We propose a two-sector unified growth model, in which the speed of industrialization depends on the outcome of political conflict between the heterogeneous interest groups differing with respect to capital and land ownership. The distribution of capital and land determines agents’ political preferences and their incentives to invest in lobbying for development or blocking modern sector development. The probability that pro-growth policies are realized depends on the aggregate lobbying of two competing groups. We demonstrate that higher concentration of land ownership hampers the development of the modern sector, while higher concentration of capital ownership within the landless agents increases political support of pro-growth reforms and increases the pace of industrialization. Our model also explains the non-monotonous dynamics of political conflict intensity, which corresponds well with structural changes and GDP per capita growth observed in historical data.
We define a general equilibrium model with heterogeneous individuals who are endowed by identical preferences, given by utility function with constant elasticity of substitution (CES), and by heterogeneous entrepreneurial skills. We find that scale effects linked to migration are tractable in the framework of the constructed model because the migration changes the market size together with a market structure. A population growth due to immigration of low-qualified individuals ambiguously affects the share of the entrepreneurs and the inequality in the economy. If the distribution of the inverse entrepreneurial skills has an increasing (decreasing, constant) elasticity then share of the entrepreneurs decreases (increases, does not change) and the Gini coefficient increases (respectively, decreases and does not change)
This paper analyzes those potential opportunities that the Russian government could use over the recent years for the regulation of the banks’ access on credit market, namely, the privatization or nationalization of banks, facilitating increases in their size, and the variation of deposit insurance coverage. For each option of government regulation we conduct an empirical estimation of the influence that this exact option could have on the stability of banking system, taking into account the imperfection of competition on credit market. Special attention was paid on the estimation of thresholds that could separate positive and negative influence of each regulating option on system stability. Estimates were carried out on the basis of panel dataset covering balance sheets and profit and loss accounts of all Russian banks that disclosed these data through the Bank of Russia’s web-site during 2004 Q1 – 2012 Q4, i.e. before the change of the Head of the Bank of Russia. Our estimations have shown that in order to support stability of banking system during the period analyzed (in-sample) and in 2013–2016 (out-of-sample, in case no internal or external shocks heat the economy) the Russian government, the Bank of Russia and the Deposit Insurance Agency could — taking the levels of banks’ market power and credit risk distribution as exogenous — first of all increase the government investments in capital of state-owned banks. Second, they could raise the minimal capital requirements on already operating banks (on RUB 50-100 mln annually during 2013-2016). Third, they could allow decreasing the minimal deposit insurance coverage.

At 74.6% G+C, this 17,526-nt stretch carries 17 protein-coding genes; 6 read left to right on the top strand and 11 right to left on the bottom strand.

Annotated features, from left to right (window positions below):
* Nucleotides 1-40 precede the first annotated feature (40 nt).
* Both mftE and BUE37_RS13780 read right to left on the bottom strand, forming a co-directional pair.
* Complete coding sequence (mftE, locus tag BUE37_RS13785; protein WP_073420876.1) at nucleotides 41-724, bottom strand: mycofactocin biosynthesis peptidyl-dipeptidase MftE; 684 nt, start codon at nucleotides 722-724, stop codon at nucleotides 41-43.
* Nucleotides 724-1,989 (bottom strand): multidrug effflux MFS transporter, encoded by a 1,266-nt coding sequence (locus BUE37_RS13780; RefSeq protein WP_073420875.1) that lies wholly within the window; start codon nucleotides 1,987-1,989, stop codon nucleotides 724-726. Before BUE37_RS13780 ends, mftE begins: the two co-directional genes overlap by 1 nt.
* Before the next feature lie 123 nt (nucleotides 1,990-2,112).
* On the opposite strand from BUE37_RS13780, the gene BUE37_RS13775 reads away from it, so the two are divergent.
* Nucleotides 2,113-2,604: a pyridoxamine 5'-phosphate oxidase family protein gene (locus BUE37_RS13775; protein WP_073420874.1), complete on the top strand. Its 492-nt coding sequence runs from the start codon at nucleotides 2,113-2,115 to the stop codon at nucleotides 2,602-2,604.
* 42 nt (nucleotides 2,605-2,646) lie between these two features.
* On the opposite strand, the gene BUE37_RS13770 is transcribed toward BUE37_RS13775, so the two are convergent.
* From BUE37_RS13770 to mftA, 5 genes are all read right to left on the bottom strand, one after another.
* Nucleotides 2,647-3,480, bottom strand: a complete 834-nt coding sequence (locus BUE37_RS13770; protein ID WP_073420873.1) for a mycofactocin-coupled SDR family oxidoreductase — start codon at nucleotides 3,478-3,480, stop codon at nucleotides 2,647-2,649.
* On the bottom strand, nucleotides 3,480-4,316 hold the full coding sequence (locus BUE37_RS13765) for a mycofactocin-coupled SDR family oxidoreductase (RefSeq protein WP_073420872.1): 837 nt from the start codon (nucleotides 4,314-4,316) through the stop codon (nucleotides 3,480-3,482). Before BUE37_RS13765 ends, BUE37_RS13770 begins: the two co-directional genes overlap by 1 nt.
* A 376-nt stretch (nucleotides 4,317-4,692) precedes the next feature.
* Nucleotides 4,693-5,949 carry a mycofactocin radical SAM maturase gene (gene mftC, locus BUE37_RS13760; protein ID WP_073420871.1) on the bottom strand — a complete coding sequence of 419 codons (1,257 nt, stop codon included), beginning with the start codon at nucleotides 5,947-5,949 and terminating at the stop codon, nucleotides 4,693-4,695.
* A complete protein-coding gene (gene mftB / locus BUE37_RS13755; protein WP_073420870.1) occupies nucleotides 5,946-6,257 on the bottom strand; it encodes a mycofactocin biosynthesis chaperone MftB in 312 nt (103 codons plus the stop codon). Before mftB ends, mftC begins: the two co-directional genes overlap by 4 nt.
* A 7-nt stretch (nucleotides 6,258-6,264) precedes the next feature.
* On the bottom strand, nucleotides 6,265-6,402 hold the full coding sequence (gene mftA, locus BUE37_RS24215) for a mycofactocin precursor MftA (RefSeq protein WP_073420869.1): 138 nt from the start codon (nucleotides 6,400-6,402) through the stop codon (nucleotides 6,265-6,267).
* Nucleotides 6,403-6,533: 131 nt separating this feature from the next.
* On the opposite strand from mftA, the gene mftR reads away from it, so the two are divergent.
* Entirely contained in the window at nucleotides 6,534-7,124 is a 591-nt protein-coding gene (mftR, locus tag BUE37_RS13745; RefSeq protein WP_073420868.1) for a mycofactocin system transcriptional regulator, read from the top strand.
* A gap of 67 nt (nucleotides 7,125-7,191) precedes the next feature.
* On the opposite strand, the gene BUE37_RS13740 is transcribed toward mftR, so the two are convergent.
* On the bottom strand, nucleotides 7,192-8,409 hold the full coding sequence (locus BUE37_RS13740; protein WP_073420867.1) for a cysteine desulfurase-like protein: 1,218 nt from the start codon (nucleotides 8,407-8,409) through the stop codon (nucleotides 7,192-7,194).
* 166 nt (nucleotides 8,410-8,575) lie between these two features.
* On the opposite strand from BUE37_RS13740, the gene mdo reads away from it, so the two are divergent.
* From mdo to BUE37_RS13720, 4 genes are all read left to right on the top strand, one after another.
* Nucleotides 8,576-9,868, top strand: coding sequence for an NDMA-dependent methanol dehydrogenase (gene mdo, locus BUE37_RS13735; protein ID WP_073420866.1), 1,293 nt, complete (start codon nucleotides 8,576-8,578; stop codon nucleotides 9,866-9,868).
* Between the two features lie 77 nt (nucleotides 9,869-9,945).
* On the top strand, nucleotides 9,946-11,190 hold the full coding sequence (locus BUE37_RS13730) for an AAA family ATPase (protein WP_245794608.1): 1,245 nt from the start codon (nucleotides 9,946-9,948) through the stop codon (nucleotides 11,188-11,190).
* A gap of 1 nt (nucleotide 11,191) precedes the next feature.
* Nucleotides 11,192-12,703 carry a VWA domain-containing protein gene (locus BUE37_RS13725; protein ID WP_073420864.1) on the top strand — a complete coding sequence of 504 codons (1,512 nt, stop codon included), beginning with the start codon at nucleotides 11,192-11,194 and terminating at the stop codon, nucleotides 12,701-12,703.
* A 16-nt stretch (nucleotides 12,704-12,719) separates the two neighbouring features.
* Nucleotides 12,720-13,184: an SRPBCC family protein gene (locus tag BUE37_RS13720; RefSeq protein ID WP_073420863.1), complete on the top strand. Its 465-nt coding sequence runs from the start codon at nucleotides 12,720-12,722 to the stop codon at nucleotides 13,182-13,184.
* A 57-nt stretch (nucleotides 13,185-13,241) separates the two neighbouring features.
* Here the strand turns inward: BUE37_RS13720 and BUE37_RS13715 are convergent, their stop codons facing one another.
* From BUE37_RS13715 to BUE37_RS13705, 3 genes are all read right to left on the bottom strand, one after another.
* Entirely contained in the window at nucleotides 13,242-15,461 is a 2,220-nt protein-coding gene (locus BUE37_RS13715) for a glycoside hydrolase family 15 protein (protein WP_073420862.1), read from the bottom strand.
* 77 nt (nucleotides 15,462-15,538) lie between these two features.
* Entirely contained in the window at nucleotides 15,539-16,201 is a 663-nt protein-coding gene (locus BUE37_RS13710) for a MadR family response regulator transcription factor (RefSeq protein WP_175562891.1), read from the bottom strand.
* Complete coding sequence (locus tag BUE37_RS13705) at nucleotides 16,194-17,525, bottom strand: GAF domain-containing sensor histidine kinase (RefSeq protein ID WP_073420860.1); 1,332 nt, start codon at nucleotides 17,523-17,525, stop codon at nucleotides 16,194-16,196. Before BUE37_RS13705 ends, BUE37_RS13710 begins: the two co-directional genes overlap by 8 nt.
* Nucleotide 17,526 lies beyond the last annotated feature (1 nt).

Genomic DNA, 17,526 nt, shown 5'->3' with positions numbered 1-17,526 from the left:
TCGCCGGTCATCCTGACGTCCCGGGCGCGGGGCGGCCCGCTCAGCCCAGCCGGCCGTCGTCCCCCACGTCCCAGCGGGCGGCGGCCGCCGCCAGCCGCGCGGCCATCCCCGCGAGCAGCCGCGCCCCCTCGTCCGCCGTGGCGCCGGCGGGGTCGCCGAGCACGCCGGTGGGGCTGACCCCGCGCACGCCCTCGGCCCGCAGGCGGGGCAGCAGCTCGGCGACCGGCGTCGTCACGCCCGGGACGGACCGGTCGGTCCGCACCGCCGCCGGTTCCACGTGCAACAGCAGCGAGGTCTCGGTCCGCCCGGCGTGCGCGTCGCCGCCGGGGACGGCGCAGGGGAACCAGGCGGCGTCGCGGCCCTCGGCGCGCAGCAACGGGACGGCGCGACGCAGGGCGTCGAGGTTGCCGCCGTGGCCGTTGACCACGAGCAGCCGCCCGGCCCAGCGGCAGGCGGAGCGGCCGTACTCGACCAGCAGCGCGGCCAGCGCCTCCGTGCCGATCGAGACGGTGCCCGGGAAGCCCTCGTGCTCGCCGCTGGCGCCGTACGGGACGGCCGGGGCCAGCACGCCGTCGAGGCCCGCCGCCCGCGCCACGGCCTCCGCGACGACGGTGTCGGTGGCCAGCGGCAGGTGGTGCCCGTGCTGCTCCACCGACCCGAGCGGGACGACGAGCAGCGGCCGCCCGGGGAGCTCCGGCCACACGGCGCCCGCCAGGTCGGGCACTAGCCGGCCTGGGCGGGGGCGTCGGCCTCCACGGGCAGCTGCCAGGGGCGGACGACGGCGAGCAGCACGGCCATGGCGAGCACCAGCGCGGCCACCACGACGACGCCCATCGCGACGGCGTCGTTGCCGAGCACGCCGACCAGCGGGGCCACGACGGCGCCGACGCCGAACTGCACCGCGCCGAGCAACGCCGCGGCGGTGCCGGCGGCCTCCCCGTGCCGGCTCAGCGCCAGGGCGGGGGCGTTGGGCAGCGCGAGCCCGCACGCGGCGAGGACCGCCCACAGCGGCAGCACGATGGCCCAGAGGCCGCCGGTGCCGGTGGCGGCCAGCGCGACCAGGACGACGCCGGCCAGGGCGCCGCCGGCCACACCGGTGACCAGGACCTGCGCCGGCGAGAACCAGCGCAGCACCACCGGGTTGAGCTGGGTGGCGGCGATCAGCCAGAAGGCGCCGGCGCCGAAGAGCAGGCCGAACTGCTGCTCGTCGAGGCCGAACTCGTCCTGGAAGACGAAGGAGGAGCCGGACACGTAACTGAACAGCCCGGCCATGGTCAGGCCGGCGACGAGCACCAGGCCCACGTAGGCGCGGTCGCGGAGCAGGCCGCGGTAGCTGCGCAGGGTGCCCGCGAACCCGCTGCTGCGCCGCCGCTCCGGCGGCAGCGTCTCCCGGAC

In the following study a microeconomic assessment of the implementation results of tax and financial policies aimed at stimulating firms’ innovation tivity is carried out. The approach used is based on the provisions of the additionality concept. The authors systematized and summarized the results of more than thirty empirical studies examining the additionality effects of tax and financial incentives for innovation. Obtained results suggest that financial support more often leads to significant positive results, mainly to the growth of company’s investment in new equipment, the increase in the production volume of innovative products and the acceleration of projects' implementation. However, the use of tax instruments is much less likely to crowd out private investment. Generally, public support rather poorly stimulates the development of the science-business cooperation.
Article is devoted to a problem of market transformation of Belarusian economy and development of its national economic model. The author has studied political and economic reasons of current economic policy and tried to answer the question, why Belarusian authorities wished to save existing Post-soviet economic model and how did it influence the economic situation. The study also takes into account latest regional integration processes and Belarus’ participation in Eurasian integration project.